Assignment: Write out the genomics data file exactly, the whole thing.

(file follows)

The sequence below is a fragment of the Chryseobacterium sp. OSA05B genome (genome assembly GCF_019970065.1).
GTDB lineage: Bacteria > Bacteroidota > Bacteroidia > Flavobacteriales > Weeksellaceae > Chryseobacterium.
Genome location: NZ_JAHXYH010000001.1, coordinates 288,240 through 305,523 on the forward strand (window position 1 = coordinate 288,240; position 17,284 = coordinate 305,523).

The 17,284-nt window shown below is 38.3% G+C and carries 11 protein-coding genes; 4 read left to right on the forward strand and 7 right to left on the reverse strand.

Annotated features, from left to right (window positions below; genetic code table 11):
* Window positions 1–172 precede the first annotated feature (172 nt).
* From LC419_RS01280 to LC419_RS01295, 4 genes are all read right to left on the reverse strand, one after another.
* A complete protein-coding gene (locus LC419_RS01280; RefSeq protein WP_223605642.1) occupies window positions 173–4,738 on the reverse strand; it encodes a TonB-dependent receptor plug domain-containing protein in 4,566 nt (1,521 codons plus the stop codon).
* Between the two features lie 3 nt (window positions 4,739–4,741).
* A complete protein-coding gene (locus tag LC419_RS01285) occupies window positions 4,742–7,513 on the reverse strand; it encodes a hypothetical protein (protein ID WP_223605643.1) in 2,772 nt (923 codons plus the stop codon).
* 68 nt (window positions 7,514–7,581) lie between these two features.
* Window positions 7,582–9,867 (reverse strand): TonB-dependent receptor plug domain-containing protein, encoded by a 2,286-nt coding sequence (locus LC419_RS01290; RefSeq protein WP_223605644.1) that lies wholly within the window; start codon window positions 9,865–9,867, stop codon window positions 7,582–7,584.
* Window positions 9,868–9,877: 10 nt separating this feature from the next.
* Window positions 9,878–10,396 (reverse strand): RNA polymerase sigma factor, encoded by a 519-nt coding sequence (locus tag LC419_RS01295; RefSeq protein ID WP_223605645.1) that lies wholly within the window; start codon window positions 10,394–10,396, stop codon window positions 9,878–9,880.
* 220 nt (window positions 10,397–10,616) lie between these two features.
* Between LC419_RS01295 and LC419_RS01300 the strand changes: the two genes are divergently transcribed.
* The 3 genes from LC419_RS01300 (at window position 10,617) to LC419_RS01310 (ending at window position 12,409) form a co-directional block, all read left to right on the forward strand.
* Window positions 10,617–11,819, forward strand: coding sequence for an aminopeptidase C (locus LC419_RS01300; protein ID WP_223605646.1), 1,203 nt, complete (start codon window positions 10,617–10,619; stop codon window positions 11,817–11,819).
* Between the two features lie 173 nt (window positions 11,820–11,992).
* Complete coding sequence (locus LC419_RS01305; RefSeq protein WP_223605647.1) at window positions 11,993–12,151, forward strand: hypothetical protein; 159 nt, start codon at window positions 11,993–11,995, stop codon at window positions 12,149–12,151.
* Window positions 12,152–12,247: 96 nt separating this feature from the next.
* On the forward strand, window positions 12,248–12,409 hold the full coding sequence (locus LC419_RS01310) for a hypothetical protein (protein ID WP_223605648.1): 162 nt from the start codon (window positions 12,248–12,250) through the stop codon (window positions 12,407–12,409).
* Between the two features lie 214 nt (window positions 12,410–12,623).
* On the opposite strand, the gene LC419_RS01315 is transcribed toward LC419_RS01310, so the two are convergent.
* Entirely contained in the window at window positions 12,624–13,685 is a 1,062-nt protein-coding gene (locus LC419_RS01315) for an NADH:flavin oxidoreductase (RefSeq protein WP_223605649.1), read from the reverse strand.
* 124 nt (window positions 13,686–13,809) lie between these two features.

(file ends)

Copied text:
The sequence below is a fragment of the Chryseobacterium sp. OSA05B genome (genome assembly GCF_019970065.1).
GTDB lineage: Bacteria > Bacteroidota > Bacteroidia > Flavobacteriales > Weeksellaceae > Chryseobacterium.
Genome location: NZ_JAHXYH010000001.1, coordinates 288,240 through 305,523 on the forward strand (window position 1 = coordinate 288,240; position 17,284 = coordinate 305,523).

The 17,284-nt window shown below is 38.3% G+C and carries 11 protein-coding genes; 4 read left to right on the forward strand and 7 right to left on the reverse strand.

Annotated features, from left to right (window positions below; genetic code table 11):
* Window positions 1–172 precede the first annotated feature (172 nt).
* From LC419_RS01280 to LC419_RS01295, 4 genes are all read right to left on the reverse strand, one after another.
* A complete protein-coding gene (locus LC419_RS01280; RefSeq protein WP_223605642.1) occupies window positions 173–4,738 on the reverse strand; it encodes a TonB-dependent receptor plug domain-containing protein in 4,566 nt (1,521 codons plus the stop codon).
* Between the two features lie 3 nt (window positions 4,739–4,741).
* A complete protein-coding gene (locus tag LC419_RS01285) occupies window positions 4,742–7,513 on the reverse strand; it encodes a hypothetical protein (protein ID WP_223605643.1) in 2,772 nt (923 codons plus the stop codon).
* 68 nt (window positions 7,514–7,581) lie between these two features.
* Window positions 7,582–9,867 (reverse strand): TonB-dependent receptor plug domain-containing protein, encoded by a 2,286-nt coding sequence (locus LC419_RS01290; RefSeq protein WP_223605644.1) that lies wholly within the window; start codon window positions 9,865–9,867, stop codon window positions 7,582–7,584.
* Window positions 9,868–9,877: 10 nt separating this feature from the next.
* Window positions 9,878–10,396 (reverse strand): RNA polymerase sigma factor, encoded by a 519-nt coding sequence (locus tag LC419_RS01295; RefSeq protein ID WP_223605645.1) that lies wholly within the window; start codon window positions 10,394–10,396, stop codon window positions 9,878–9,880.
* 220 nt (window positions 10,397–10,616) lie between these two features.
* Between LC419_RS01295 and LC419_RS01300 the strand changes: the two genes are divergently transcribed.
* The 3 genes from LC419_RS01300 (at window position 10,617) to LC419_RS01310 (ending at window position 12,409) form a co-directional block, all read left to right on the forward strand.
* Window positions 10,617–11,819, forward strand: coding sequence for an aminopeptidase C (locus LC419_RS01300; protein ID WP_223605646.1), 1,203 nt, complete (start codon window positions 10,617–10,619; stop codon window positions 11,817–11,819).
* Between the two features lie 173 nt (window positions 11,820–11,992).
* Complete coding sequence (locus LC419_RS01305; RefSeq protein WP_223605647.1) at window positions 11,993–12,151, forward strand: hypothetical protein; 159 nt, start codon at window positions 11,993–11,995, stop codon at window positions 12,149–12,151.
* Window positions 12,152–12,247: 96 nt separating this feature from the next.
* On the forward strand, window positions 12,248–12,409 hold the full coding sequence (locus LC419_RS01310) for a hypothetical protein (protein ID WP_223605648.1): 162 nt from the start codon (window positions 12,248–12,250) through the stop codon (window positions 12,407–12,409).
* Between the two features lie 214 nt (window positions 12,410–12,623).
* On the opposite strand, the gene LC419_RS01315 is transcribed toward LC419_RS01310, so the two are convergent.
* Entirely contained in the window at window positions 12,624–13,685 is a 1,062-nt protein-coding gene (locus LC419_RS01315) for an NADH:flavin oxidoreductase (RefSeq protein WP_223605649.1), read from the reverse strand.
* 124 nt (window positions 13,686–13,809) lie between these two features.